We love the bad guy, whether it’s on TV or in a movie.
No matter how egotistical, power-hungry, or greedy the person may be, many of us are still drawn to their dark side – partly because we suspect that some may have a redemptive quality. In fact, according to a new University of Michigan study, both adults and children reported that the villains were intrinsically good more often than the heroes were intrinsically bad.
“In other words, people believe there is a mismatch between a villain’s external behavior and their inner, true selves, and that’s a bigger gap for villains than heroes,” said Valerie Umscheid, a UM psychology doctoral student and lead author of the study.
On the inside, the villains are a little less evil than they seem on the outside, while the heroes are all the good guys inside and out.
Umscheid and colleagues conducted three studies with 434 children (ages 4-12) and 277 adults to determine how individuals make sense of antisocial acts committed by malicious people. They focused on participants’ judgments about fictional villains and heroes, both familiar and new, such as Ursula from Disney’s “The Little Mermaid” and Pixar’s Woody from “Toy Story.”
Study 1 revealed that children viewed the actions and emotions of villains as overwhelmingly negative. This suggests that children’s well-documented tendencies to judge people as good do not prevent them from appreciating extreme forms of evil.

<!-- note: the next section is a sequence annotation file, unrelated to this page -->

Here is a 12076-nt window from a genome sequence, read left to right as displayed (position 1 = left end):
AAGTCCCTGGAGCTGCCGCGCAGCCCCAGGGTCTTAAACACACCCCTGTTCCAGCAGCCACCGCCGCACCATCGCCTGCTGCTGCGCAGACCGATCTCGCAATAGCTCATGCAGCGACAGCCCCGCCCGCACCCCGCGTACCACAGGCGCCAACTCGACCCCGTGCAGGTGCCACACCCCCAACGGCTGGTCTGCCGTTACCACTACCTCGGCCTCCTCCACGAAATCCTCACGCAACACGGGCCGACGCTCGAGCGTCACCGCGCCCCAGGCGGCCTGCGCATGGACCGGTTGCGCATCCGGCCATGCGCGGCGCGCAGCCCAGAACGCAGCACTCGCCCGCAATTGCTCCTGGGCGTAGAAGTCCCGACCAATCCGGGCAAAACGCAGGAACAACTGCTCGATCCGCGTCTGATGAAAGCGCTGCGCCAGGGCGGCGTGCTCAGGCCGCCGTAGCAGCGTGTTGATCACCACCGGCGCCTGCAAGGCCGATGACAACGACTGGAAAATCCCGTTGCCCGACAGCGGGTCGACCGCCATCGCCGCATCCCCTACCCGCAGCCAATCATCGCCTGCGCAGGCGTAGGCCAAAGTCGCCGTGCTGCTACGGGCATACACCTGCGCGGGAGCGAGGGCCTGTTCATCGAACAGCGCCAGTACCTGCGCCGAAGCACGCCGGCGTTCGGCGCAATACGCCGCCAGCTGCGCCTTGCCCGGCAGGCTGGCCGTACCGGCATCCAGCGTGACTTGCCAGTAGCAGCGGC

Studies 2 and 3 focus on how a character feels inside, whether a character’s actions reflect their true self, and how a character’s true self can change over time.
Among these criteria, the research showed that both children and adults consistently rate the true selves of villains overwhelmingly as much more negatively than villains and heroes. At the same time, the researchers detected an asymmetry in judgments; the villains here were more likely than the heroes to have a real self different from their outer behavior.
Umscheid said that both children and adults believe that characters like Ursula have an inner goodness despite the bad/immoral acts they regularly commit.
published work, cognitionco-authored by Craig Smith, senior associate librarian at the University Library; Felix Warneken and Susan Gelman, both UM professors of psychology; and Henry Wellman, UM emeritus professor of psychology.
materials provided by University of Michigan. Note: Content can be edited for style and length.